There’s a reason tourists and residents alike love Boston: it combines the hustle and bustle of a big city with the intimacy of a smaller town. Even in the heart of Boston’s downtown, you’ll find quiet and tree-lined residential streets. Some of the top minds in the country and from around the world flock to Boston to study and work at the area’s unparalleled educational and research institutions
Boston is also home to globally respected hospitals and medical centers. The city’s economy is stable and robust; unemployment was at just 3.3% in 2017. Healthcare, tech, and education are some of the largest employers in Boston. Whether you’re new to Boston or have lived in Boston for a while, here are three easy tips to make living in Boston simple and fun.
1. Get a Feel for Each Neighborhood
Boston inspires a lot of hometown pride in many of its residents. That can also boil down to which area of town you’re in. One way to quickly get up to speed in Boston is to understand the cultural and social differences in each neighborhood, from Chinatown to the Financial District.
South Boston, or “Southie,” is one of Boston’s most famous neighborhoods for its colorful past. It used to be a predominantly working-class Irish Catholic neighborhood. Today, though, Southie is rapidly becoming a hip and expensive place to live, work, and play, rivaling the Meatpacking District in New York for its edgy cool factor. In Boston’s Back Bay, you’ll find beautiful brownstones and designer shops. Stylish Bostonians flock to Newbury Street to get their hair and nails done at the street’s many exclusive spas.
Chinatown is one of the oldest ethnic Chinese enclaves in the New England area. Authentic Chinese restaurants and shops abound here, and the Wang YMCA in Chinatown has been in operation since 1914. The Financial District is located near Chinatown and Government Center and is the headquarters for some of the leading financial institutions in the region. In 2016, the Government Center MBTA T stop reopened after a two-year massive renovation.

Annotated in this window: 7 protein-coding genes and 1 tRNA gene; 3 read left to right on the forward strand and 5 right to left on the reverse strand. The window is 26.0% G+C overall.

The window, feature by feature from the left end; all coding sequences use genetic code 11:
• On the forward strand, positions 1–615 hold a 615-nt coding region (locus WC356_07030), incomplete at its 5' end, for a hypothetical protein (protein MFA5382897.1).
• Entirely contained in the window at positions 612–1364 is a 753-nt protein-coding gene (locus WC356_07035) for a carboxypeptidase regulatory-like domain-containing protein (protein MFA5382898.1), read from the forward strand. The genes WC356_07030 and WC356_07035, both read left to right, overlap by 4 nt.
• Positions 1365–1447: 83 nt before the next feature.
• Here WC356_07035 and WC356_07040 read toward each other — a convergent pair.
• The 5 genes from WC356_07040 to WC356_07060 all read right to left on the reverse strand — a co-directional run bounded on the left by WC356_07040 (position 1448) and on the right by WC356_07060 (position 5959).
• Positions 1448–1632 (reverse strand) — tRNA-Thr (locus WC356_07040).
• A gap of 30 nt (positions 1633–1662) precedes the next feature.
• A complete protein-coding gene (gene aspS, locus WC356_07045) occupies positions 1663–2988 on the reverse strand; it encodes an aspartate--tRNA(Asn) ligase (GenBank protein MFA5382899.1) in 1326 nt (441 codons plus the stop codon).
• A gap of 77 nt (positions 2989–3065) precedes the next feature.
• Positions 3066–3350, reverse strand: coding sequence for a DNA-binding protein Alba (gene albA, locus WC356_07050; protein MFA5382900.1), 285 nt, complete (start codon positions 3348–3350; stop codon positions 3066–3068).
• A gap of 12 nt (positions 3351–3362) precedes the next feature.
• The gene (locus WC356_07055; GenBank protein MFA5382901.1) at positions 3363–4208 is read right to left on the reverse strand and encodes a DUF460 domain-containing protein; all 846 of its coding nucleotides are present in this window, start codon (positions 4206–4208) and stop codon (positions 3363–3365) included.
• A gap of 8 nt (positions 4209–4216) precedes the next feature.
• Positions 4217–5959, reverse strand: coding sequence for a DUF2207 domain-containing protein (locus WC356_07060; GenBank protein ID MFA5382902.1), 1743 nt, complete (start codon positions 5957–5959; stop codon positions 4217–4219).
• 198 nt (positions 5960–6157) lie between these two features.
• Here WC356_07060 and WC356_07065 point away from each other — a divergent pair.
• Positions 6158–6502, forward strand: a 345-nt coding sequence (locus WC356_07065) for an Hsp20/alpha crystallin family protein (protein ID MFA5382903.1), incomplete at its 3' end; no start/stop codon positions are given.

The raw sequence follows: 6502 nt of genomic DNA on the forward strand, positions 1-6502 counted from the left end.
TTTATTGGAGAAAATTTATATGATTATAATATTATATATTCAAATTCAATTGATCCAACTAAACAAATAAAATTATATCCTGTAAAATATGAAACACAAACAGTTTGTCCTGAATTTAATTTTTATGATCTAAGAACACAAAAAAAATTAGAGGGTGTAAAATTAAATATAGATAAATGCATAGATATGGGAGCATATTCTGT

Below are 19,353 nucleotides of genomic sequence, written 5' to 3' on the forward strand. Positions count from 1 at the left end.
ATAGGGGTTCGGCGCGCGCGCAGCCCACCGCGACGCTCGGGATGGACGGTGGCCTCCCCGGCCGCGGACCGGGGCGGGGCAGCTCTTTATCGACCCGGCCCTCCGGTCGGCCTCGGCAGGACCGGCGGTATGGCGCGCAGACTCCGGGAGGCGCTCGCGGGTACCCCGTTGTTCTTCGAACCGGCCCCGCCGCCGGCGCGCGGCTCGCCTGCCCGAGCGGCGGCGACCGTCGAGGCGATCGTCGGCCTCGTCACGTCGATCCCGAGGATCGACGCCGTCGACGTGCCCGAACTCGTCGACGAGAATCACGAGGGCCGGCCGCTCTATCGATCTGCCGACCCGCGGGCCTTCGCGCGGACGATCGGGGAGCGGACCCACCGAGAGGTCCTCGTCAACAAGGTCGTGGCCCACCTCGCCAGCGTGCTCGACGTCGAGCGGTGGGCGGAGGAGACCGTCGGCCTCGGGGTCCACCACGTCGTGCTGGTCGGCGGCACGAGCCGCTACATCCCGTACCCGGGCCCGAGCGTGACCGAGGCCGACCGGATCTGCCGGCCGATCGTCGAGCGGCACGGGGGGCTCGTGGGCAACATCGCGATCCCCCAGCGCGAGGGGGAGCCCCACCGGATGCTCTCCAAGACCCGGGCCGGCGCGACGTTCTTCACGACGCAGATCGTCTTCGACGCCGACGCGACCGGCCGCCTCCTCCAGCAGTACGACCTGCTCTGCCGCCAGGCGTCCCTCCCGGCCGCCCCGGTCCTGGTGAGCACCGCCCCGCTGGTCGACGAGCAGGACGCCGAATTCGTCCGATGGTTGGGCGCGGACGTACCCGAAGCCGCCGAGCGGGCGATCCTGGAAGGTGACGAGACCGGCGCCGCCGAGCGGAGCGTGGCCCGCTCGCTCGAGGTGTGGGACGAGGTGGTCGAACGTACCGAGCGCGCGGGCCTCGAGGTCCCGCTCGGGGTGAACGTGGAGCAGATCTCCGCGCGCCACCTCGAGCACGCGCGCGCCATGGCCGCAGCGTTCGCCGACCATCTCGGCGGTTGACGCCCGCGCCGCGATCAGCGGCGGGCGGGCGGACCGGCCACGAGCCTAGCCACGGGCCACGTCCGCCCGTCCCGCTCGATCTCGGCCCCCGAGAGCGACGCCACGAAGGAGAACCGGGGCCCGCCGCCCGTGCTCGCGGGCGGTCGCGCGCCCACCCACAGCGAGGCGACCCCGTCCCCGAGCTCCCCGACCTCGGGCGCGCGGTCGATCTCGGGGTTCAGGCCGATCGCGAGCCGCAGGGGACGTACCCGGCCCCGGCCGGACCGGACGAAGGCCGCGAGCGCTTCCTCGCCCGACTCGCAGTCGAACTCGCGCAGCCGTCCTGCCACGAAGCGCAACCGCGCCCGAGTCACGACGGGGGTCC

2. Walk, Ride, or Bike to Work and Beyond
Many Bostonians don’t own a car, and for good reason. The city has a walk score of 96 and a transit score of 100. Boston is also a biker’s haven: it has a bike score of 83. Many local attractions are within easy walking distance of each other, like the Mapparium, Museum of Fine Arts (MFA), and the Freedom Trail.
The Green Line is an easy target for excuses about the morning commute, but that might change once the Green Line Extension project is complete. It’s set to take the Green Line into the heart of Cambridge. The Massachusetts Bay Transportation Authority (MBTA) is also working on updating its bus network.
3. Enjoy the Culture and Nightlife
Boston has fantastic access to cheap entertainment opportunities, from comedy clubs to museums. The MFA is free on Wednesday evenings after 4PM. Every summer, the Commonwealth Shakespeare Company puts on Shakespeare on the Common, which is a free outdoor Shakespeare production. It’s also worth checking out the student performances at Berklee College of Music, where you can enjoy incredible talent year-round for an accessible admissions fee. For cheap deals on groceries, locals head to Haymarket, the oldest outdoor market in Boston.
Boston also has a thriving nightlife. The Irish Catholic history in the city means you’ll find plenty of pubs, but there are also cocktail bars and clubs to choose from. And, if you’re craving clam chowder or other New England staples, you won’t be at a loss, whether you’re looking for a traditional taste or a modern update of this classic bowl.